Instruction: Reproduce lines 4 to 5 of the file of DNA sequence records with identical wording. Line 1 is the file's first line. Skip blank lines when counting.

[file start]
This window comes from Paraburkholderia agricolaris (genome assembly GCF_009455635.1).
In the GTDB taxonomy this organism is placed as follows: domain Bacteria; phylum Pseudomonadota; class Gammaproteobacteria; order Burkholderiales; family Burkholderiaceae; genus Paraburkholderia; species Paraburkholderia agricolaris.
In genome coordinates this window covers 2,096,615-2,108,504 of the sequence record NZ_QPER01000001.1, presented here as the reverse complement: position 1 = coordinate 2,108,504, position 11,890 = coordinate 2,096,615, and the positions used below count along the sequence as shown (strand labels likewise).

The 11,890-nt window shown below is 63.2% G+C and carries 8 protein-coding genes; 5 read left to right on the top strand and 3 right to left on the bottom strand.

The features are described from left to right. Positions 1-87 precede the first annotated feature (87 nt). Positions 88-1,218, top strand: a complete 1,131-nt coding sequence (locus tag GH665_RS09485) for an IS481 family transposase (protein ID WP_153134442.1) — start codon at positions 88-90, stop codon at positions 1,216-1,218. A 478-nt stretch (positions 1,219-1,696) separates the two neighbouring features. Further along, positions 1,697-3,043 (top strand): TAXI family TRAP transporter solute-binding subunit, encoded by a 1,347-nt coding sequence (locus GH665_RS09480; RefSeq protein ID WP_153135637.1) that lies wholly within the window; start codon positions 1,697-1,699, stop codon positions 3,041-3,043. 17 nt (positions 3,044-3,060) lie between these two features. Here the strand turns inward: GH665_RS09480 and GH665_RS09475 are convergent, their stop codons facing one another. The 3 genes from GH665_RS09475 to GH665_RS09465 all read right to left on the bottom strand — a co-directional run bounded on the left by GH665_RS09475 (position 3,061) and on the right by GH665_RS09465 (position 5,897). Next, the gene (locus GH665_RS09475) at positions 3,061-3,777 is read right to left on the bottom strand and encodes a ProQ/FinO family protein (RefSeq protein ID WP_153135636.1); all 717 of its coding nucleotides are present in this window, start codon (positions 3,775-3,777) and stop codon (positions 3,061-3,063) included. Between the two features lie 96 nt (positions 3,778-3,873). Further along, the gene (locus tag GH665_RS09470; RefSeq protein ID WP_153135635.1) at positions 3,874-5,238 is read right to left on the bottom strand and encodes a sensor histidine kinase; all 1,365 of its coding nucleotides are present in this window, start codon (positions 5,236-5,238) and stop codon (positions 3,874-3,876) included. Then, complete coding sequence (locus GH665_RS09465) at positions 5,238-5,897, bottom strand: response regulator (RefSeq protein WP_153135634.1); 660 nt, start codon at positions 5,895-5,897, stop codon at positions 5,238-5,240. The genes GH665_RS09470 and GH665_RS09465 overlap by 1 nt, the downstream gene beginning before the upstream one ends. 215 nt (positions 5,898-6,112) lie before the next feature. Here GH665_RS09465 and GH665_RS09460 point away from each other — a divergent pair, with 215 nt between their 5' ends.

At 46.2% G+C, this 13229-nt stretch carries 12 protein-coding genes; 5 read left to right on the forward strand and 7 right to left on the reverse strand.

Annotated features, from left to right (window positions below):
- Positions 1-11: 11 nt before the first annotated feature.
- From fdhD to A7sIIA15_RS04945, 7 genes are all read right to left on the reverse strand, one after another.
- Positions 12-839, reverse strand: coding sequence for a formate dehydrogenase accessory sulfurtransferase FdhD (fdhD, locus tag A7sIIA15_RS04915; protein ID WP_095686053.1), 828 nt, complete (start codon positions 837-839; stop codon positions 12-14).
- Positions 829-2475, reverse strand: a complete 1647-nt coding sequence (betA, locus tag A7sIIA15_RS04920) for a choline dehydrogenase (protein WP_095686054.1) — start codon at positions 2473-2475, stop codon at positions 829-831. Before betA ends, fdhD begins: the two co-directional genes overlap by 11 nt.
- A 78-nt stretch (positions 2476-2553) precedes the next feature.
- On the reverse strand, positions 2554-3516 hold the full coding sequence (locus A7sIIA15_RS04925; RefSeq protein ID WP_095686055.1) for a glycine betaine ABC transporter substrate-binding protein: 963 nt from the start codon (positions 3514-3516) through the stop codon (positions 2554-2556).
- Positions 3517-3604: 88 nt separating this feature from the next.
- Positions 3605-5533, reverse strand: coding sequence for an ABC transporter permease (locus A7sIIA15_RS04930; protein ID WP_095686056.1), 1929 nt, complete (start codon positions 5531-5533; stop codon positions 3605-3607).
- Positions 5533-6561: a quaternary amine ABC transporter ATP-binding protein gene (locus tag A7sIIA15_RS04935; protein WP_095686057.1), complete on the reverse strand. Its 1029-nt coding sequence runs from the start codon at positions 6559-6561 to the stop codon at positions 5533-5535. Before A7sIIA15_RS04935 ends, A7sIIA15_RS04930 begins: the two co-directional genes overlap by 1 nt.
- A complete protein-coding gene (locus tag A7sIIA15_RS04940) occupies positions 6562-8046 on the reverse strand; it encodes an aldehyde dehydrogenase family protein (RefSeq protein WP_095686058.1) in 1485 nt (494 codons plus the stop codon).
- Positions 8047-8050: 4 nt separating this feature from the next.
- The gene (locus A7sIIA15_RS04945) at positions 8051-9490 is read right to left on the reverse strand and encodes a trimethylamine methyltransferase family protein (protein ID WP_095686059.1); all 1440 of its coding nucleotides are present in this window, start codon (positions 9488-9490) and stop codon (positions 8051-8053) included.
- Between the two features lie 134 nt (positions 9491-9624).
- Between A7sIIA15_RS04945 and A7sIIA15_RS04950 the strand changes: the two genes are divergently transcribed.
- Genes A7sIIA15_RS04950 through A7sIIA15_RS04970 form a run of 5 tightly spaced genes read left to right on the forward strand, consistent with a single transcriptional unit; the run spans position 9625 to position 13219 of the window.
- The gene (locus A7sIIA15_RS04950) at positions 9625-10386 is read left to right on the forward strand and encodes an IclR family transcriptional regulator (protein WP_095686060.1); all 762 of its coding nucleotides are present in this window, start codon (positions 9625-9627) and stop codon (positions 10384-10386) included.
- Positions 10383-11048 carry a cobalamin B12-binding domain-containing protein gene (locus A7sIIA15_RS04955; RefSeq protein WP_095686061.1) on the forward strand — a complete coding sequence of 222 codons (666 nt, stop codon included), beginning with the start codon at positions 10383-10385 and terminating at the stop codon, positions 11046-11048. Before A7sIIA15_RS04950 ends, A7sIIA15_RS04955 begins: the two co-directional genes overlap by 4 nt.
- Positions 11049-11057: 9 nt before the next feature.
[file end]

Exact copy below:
The 11,890-nt window shown below is 63.2% G+C and carries 8 protein-coding genes; 5 read left to right on the top strand and 3 right to left on the bottom strand.

The features are described from left to right. Positions 1-87 precede the first annotated feature (87 nt). Positions 88-1,218, top strand: a complete 1,131-nt coding sequence (locus tag GH665_RS09485) for an IS481 family transposase (protein ID WP_153134442.1) — start codon at positions 88-90, stop codon at positions 1,216-1,218. A 478-nt stretch (positions 1,219-1,696) separates the two neighbouring features. Further along, positions 1,697-3,043 (top strand): TAXI family TRAP transporter solute-binding subunit, encoded by a 1,347-nt coding sequence (locus GH665_RS09480; RefSeq protein ID WP_153135637.1) that lies wholly within the window; start codon positions 1,697-1,699, stop codon positions 3,041-3,043. 17 nt (positions 3,044-3,060) lie between these two features. Here the strand turns inward: GH665_RS09480 and GH665_RS09475 are convergent, their stop codons facing one another. The 3 genes from GH665_RS09475 to GH665_RS09465 all read right to left on the bottom strand — a co-directional run bounded on the left by GH665_RS09475 (position 3,061) and on the right by GH665_RS09465 (position 5,897). Next, the gene (locus GH665_RS09475) at positions 3,061-3,777 is read right to left on the bottom strand and encodes a ProQ/FinO family protein (RefSeq protein ID WP_153135636.1); all 717 of its coding nucleotides are present in this window, start codon (positions 3,775-3,777) and stop codon (positions 3,061-3,063) included. Between the two features lie 96 nt (positions 3,778-3,873). Further along, the gene (locus tag GH665_RS09470; RefSeq protein ID WP_153135635.1) at positions 3,874-5,238 is read right to left on the bottom strand and encodes a sensor histidine kinase; all 1,365 of its coding nucleotides are present in this window, start codon (positions 5,236-5,238) and stop codon (positions 3,874-3,876) included. Then, complete coding sequence (locus GH665_RS09465) at positions 5,238-5,897, bottom strand: response regulator (RefSeq protein WP_153135634.1); 660 nt, start codon at positions 5,895-5,897, stop codon at positions 5,238-5,240. The genes GH665_RS09470 and GH665_RS09465 overlap by 1 nt, the downstream gene beginning before the upstream one ends. 215 nt (positions 5,898-6,112) lie before the next feature. Here GH665_RS09465 and GH665_RS09460 point away from each other — a divergent pair, with 215 nt between their 5' ends.